“Are you in a safe place?” she asked.
The man said he was under a desk with one other person, but the door could not be locked.
“Is there any way to block the door, put anything in front of the door so it does not open?” Corn asked. “A desk you can scoot in front of it, chairs, anything.”
“Possibly,” he said.
“OK, why don’t you do that, please. Try it since you have some people to help you, try to block that entrance,” she said.
And then she made the decision to hang up because she didn’t want to miss any other calls, she said. But before she did she made sure: “You don’t hear any other shots right now, is that correct?”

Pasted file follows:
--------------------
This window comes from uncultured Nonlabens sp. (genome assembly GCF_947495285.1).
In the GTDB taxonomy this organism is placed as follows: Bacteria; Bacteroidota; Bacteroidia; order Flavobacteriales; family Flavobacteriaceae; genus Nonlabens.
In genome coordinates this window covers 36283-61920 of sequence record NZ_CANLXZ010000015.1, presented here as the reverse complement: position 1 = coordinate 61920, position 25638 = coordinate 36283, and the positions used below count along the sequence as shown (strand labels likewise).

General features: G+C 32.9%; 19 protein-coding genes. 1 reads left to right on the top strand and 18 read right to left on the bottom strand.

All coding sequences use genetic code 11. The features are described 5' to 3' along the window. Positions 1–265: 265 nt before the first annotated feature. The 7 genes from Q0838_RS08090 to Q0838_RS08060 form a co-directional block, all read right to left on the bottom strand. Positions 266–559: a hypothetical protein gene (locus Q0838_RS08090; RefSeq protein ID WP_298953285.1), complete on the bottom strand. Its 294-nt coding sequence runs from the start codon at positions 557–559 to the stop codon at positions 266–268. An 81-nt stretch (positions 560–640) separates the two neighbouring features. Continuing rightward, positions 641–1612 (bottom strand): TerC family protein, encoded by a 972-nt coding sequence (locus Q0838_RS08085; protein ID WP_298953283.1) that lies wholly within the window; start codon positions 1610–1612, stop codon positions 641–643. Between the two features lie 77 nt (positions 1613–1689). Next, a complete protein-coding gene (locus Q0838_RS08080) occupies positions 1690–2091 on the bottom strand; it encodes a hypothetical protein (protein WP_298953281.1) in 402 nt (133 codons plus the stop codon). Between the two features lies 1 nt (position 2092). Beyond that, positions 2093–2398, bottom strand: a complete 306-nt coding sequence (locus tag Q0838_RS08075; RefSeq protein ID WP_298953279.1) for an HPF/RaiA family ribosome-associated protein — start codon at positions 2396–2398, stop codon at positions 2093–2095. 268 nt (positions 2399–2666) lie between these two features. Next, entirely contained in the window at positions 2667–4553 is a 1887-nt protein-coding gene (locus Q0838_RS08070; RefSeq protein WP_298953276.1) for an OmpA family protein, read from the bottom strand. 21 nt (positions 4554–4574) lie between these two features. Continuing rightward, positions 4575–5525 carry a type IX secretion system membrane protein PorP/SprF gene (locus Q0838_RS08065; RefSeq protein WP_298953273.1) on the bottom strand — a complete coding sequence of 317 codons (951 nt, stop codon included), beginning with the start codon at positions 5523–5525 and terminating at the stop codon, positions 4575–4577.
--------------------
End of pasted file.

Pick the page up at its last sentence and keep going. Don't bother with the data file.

The calls just kept coming.
Do you know where the shooter is?
After the Columbine shooting in 1999, active shooter tactics changed, according to Dave Warner, a police consultant for International Academies of Emergency Dispatch. Instead of containing shooters and negotiating, the best practice is to get to the shooter as quickly as possible. Every second a shooter roams is potentially another life lost.
While it’s ideal to have four officers enter a building to take down an active shooter, Warner said, two will do, and you use one if necessary. That means the quality of information that the dispatchers send to law enforcement saves lives. If they can point out where the shooter is, and what kinds of weapons he has, the more quickly police can take him out.
None of the dispatchers had received special training about how to handle calls during an active shooting, they said. But Corn’s experience helped her remain calm while asking for information about who the shooter was, where he was heading and what weapons he had, she said.